Pt. injured in fall from exam table: malpractice or negligence?
ISSUE: As simple as it sounds, too many suits result from falls from examination tables. In this unusual Pennsylvania case an elderly, morbidly obese, diabetic patient fell from a physician's examination table while he went to get a kit to remove sutures in her ankle. The patient suffered a fractured pelvis, which required several surgeries. Was the physician's liability, if any, a direct result of medical malpractice or simple negligence?
CASE FACTS: Marjorie Dudley was in the office of her longtime physician Dr. James Barke. Dudley, who was 69 years-old and weighed 300 lbs. was in the office to "obtain a pre-examination for a knee replacement." At the time of the office visit, the patient had sutures in her ankle from a previous surgical procedure. The patient asked Dr. Barke to remove the sutures. After agreeing to do so, Dr. Barke directed the patient to get on the examination table, at which time he left the room to find a suture removal kit. The patient was able to get into a sitting position on the examination table. However, before Dr. Barke returned, the patient became dizzy (or lost her equilibrium) and fell from the examination table, sustaining injuries among which was a fractured pelvis, which resulted in several surgical procedures. The patient brought suit against Dr. Barke alleging that his negligence was a direct and proximate cause of her fractured pelvis. During the course of trial, a question arose with regard to whether the patient stated a cause of action sounding in medical malpractice or in ordinary negligence. The plaintiff's medical expert, Dr. Jay Bayer, testified in his deposition that the case was "one of basic negligence as opposed to medical malpractice." The patient filed a motion in limine seeking, inter alia, a determination as to whether her complaint sufficiently stated a cause of action for ordinary negligence, "as opposed to a medical malpractice cause of action ..." The trial court denied the plaintiff's motion in limine. The trial court granted Dr. Barke's motion for summary judgment on the grounds that the plaintiffs claims were premised on medical malpractice and required the expert medical testimony, which was found to be lacking. The trial court concluded that Dr. Bayer's expert testimony on behalf of the plaintiff did not support a medical negligence claim, either on the standard of care or causation. The plaintiff appealed.
COURT'S OPINION: The Superior Court of Pennsylvania affirmed the lower court's order granting Dr. Barke's motion for summary judgment. The court held, inter alia, that a cause of action sounding in ordinary negligence was not pled in the case. The court found that the plaintiff only presented a cause of action sounding in medical malpractice. Accordingly, the court concluded that it was proper for the trial court to assess the merits of the case pursuant to the principles of medical malpractice rather than ordinary negligence, thereby requiring the plaintiffs expert to testify "to a reasonable degree of medical certainty." The court found that the plaintiffs expert failed to do so.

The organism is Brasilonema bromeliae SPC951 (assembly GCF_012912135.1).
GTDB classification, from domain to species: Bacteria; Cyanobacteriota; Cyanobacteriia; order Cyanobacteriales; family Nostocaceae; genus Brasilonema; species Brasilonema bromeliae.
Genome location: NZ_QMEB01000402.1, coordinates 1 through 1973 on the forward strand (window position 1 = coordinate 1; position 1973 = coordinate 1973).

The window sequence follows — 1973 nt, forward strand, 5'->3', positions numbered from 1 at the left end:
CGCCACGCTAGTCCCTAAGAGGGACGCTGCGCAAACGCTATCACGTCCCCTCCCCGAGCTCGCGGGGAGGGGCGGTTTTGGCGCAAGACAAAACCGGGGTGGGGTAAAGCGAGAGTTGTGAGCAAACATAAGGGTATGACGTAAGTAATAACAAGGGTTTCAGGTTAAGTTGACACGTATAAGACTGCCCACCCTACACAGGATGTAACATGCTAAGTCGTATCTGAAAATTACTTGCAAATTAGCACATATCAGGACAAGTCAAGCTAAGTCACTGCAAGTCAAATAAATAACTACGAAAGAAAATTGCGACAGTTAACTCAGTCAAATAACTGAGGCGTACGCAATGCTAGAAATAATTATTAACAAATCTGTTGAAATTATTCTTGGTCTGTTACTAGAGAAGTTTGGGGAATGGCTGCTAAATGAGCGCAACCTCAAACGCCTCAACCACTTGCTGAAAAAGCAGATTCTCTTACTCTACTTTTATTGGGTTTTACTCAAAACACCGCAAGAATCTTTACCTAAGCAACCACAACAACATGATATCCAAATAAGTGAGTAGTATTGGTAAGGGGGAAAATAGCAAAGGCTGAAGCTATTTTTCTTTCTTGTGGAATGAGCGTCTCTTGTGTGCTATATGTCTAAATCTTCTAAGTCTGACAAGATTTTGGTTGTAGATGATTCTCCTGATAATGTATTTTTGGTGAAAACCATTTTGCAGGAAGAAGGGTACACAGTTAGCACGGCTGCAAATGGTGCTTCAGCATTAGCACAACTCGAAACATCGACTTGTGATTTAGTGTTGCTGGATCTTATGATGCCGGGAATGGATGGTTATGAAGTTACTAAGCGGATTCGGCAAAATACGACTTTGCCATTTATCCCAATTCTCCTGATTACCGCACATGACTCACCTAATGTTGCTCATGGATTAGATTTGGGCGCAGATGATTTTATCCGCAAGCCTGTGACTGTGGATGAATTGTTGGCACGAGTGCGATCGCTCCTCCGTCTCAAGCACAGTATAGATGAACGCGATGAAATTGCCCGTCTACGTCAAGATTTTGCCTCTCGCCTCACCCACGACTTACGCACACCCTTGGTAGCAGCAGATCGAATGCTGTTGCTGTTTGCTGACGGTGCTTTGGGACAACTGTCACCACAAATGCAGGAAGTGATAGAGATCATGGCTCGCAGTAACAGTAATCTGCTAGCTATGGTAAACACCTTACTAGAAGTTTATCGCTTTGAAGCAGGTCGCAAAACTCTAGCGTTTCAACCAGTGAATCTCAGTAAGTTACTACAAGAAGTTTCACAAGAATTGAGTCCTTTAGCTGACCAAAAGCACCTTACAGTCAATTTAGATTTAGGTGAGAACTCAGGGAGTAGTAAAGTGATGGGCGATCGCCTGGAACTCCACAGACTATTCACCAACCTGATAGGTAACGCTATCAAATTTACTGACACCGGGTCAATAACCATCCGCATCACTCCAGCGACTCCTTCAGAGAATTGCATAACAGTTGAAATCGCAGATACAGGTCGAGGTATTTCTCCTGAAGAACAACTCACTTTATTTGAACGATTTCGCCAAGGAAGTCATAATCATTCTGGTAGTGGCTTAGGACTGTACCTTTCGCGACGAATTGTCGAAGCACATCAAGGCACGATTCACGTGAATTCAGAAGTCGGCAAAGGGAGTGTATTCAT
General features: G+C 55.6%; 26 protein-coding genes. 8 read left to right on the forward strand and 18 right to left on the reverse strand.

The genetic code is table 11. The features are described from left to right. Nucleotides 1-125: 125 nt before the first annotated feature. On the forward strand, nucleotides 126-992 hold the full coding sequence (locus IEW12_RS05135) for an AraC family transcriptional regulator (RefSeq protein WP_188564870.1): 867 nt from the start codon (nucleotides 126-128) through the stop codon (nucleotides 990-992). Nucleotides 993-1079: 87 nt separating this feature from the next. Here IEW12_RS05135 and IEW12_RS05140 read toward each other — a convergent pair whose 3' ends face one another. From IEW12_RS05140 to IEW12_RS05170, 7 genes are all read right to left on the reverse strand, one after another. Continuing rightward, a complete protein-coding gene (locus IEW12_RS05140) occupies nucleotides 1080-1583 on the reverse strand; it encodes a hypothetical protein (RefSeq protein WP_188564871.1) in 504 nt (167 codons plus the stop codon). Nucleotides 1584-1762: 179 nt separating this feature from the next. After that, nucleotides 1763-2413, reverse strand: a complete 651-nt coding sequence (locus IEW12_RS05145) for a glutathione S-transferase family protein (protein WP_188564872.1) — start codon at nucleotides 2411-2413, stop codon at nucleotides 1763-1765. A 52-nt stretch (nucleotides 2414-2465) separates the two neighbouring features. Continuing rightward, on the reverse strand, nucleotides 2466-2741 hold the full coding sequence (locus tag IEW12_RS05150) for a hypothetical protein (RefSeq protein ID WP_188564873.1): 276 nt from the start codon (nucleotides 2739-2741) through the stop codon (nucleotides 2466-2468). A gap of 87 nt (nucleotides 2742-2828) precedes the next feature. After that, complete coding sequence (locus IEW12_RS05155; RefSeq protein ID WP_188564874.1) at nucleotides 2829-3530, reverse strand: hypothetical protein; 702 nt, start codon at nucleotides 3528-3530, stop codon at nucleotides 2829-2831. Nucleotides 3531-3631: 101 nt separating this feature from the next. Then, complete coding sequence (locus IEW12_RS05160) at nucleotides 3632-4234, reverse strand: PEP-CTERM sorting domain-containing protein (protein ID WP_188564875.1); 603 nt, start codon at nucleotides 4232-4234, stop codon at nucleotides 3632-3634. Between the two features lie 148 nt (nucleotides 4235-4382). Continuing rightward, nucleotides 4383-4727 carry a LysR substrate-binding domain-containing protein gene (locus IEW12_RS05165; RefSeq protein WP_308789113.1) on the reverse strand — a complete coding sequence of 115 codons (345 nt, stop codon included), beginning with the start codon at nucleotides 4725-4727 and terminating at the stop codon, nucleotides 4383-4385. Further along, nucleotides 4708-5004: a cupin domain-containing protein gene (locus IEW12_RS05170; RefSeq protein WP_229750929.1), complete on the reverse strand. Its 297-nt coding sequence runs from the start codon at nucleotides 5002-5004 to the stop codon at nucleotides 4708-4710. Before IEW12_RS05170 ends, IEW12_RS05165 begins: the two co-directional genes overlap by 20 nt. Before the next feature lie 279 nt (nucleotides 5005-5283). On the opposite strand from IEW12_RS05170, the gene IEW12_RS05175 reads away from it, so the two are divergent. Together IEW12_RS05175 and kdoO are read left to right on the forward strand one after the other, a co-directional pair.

LEGAL COMMENTARY: It is respectfully submitted that not all courts would have reached the same conclusion as the court did in this case. This is illustrated by a strong dissenting opinion. The dissenting judge agreed with the majority's conclusion that the plaintiffs claim sounded in medical malpractice and not ordinary negligence. However, the dissenting judge did not agree that the plaintiff failed to establish the requisite elements for a medical malpractice claim. The dissenting judge observed that a review of the plaintiffs expert witness' report reveals that he did opine, to a reasonable degree of medical certainty, that Dr. Barke acted below the applicable standard of care and that his deviation from that standard caused the plaintiffs injuries. Dr. Bayer's report stated that, at the time of her fall, the patient was 69 years old and weighed 300 lbs. Dr. Bayer also indicated that the patient suffered from a number of health conditions including diabetes, hypertension, morbid obesity, diabetic neuropathy, anemia, and cardiovascular disease. The dissenting judge observed that Dr. Bayer opined that in view of the plaintiffs physical characteristics and medical problems, Dr. Barke "acted negligently" by asking the patient to climb up on the examination table and to remain seated at the table while she was unattended. The court observed that Dr. Bayer stated that "good safety rules of an office, clinic, or a hospital are to assist the patient on and off this type of examination table." This was certainly applicable to this patient who had many of the characteristics of a patient who might fall.
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|Title Annotation:||Medical Law Case of the Month|
|Author:||Tammelleo, A. David|
|Publication:||Medical Law's Regan Report|
|Date:||Feb 1, 2005|
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